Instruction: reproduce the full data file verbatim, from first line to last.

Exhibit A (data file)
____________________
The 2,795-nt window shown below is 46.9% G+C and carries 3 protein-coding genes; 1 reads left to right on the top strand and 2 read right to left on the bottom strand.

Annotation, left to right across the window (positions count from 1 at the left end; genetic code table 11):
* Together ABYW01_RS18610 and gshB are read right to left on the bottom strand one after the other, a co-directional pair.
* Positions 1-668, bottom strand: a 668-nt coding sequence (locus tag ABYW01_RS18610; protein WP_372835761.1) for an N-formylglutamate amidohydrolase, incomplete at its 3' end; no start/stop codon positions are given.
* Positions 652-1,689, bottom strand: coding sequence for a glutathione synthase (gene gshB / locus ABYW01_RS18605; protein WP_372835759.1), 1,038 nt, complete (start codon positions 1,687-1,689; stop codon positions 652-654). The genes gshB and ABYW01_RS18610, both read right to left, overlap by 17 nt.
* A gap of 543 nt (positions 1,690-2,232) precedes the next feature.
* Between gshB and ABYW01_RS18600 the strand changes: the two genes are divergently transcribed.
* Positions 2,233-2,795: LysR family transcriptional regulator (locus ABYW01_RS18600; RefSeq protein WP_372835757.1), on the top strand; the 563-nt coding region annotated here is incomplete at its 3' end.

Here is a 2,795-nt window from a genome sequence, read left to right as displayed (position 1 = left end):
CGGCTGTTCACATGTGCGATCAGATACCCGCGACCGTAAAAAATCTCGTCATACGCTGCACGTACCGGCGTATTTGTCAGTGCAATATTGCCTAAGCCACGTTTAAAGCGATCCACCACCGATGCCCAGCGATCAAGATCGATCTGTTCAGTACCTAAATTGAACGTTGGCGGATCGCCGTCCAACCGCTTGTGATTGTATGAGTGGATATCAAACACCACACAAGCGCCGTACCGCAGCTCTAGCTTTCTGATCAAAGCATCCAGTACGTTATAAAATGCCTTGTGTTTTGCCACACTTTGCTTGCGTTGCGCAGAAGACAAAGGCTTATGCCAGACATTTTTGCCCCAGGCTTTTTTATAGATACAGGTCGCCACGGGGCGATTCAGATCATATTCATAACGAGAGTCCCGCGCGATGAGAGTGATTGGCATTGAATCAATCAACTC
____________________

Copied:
The 2,795-nt window shown below is 46.9% G+C and carries 3 protein-coding genes; 1 reads left to right on the top strand and 2 read right to left on the bottom strand.

Annotation, left to right across the window (positions count from 1 at the left end; genetic code table 11):
* Together ABYW01_RS18610 and gshB are read right to left on the bottom strand one after the other, a co-directional pair.
* Positions 1-668, bottom strand: a 668-nt coding sequence (locus tag ABYW01_RS18610; protein WP_372835761.1) for an N-formylglutamate amidohydrolase, incomplete at its 3' end; no start/stop codon positions are given.
* Positions 652-1,689, bottom strand: coding sequence for a glutathione synthase (gene gshB / locus ABYW01_RS18605; protein WP_372835759.1), 1,038 nt, complete (start codon positions 1,687-1,689; stop codon positions 652-654). The genes gshB and ABYW01_RS18610, both read right to left, overlap by 17 nt.
* A gap of 543 nt (positions 1,690-2,232) precedes the next feature.
* Between gshB and ABYW01_RS18600 the strand changes: the two genes are divergently transcribed.
* Positions 2,233-2,795: LysR family transcriptional regulator (locus ABYW01_RS18600; RefSeq protein WP_372835757.1), on the top strand; the 563-nt coding region annotated here is incomplete at its 3' end.

Here is a 2,795-nt window from a genome sequence, read left to right as displayed (position 1 = left end):
CGGCTGTTCACATGTGCGATCAGATACCCGCGACCGTAAAAAATCTCGTCATACGCTGCACGTACCGGCGTATTTGTCAGTGCAATATTGCCTAAGCCACGTTTAAAGCGATCCACCACCGATGCCCAGCGATCAAGATCGATCTGTTCAGTACCTAAATTGAACGTTGGCGGATCGCCGTCCAACCGCTTGTGATTGTATGAGTGGATATCAAACACCACACAAGCGCCGTACCGCAGCTCTAGCTTTCTGATCAAAGCATCCAGTACGTTATAAAATGCCTTGTGTTTTGCCACACTTTGCTTGCGTTGCGCAGAAGACAAAGGCTTATGCCAGACATTTTTGCCCCAGGCTTTTTTATAGATACAGGTCGCCACGGGGCGATTCAGATCATATTCATAACGAGAGTCCCGCGCGATGAGAGTGATTGGCATTGAATCAATCAACTC